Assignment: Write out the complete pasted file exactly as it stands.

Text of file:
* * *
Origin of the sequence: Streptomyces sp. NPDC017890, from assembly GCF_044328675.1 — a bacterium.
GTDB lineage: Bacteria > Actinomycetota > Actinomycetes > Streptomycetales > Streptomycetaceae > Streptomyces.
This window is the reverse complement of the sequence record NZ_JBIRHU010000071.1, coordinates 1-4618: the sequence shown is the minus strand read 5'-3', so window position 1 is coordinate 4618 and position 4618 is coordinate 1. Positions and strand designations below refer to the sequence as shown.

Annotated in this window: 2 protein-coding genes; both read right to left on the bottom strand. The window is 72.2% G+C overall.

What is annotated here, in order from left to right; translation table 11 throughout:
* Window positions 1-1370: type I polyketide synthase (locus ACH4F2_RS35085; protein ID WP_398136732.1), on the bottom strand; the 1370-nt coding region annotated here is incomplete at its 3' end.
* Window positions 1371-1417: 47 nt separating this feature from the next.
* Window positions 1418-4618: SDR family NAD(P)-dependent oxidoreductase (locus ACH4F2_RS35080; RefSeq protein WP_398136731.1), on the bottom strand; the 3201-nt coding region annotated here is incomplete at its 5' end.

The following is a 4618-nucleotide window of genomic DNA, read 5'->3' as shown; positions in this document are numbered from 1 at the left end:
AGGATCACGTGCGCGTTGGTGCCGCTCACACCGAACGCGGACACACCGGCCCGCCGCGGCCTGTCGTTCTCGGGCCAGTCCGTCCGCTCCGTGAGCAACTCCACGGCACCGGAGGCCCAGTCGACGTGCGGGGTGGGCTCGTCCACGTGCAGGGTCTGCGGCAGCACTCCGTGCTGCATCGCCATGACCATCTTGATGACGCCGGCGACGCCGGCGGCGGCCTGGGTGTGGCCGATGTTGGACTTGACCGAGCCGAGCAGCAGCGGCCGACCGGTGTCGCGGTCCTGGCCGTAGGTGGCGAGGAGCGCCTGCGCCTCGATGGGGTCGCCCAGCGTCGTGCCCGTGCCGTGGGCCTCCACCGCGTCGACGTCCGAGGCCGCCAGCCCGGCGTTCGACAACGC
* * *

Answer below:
Origin of the sequence: Streptomyces sp. NPDC017890, from assembly GCF_044328675.1 — a bacterium.
GTDB lineage: Bacteria > Actinomycetota > Actinomycetes > Streptomycetales > Streptomycetaceae > Streptomyces.
This window is the reverse complement of the sequence record NZ_JBIRHU010000071.1, coordinates 1-4618: the sequence shown is the minus strand read 5'-3', so window position 1 is coordinate 4618 and position 4618 is coordinate 1. Positions and strand designations below refer to the sequence as shown.

Annotated in this window: 2 protein-coding genes; both read right to left on the bottom strand. The window is 72.2% G+C overall.

What is annotated here, in order from left to right; translation table 11 throughout:
* Window positions 1-1370: type I polyketide synthase (locus ACH4F2_RS35085; protein ID WP_398136732.1), on the bottom strand; the 1370-nt coding region annotated here is incomplete at its 3' end.
* Window positions 1371-1417: 47 nt separating this feature from the next.
* Window positions 1418-4618: SDR family NAD(P)-dependent oxidoreductase (locus ACH4F2_RS35080; RefSeq protein WP_398136731.1), on the bottom strand; the 3201-nt coding region annotated here is incomplete at its 5' end.

The following is a 4618-nucleotide window of genomic DNA, read 5'->3' as shown; positions in this document are numbered from 1 at the left end:
AGGATCACGTGCGCGTTGGTGCCGCTCACACCGAACGCGGACACACCGGCCCGCCGCGGCCTGTCGTTCTCGGGCCAGTCCGTCCGCTCCGTGAGCAACTCCACGGCACCGGAGGCCCAGTCGACGTGCGGGGTGGGCTCGTCCACGTGCAGGGTCTGCGGCAGCACTCCGTGCTGCATCGCCATGACCATCTTGATGACGCCGGCGACGCCGGCGGCGGCCTGGGTGTGGCCGATGTTGGACTTGACCGAGCCGAGCAGCAGCGGCCGACCGGTGTCGCGGTCCTGGCCGTAGGTGGCGAGGAGCGCCTGCGCCTCGATGGGGTCGCCCAGCGTCGTGCCCGTGCCGTGGGCCTCCACCGCGTCGACGTCCGAGGCCGCCAGCCCGGCGTTCGACAACGC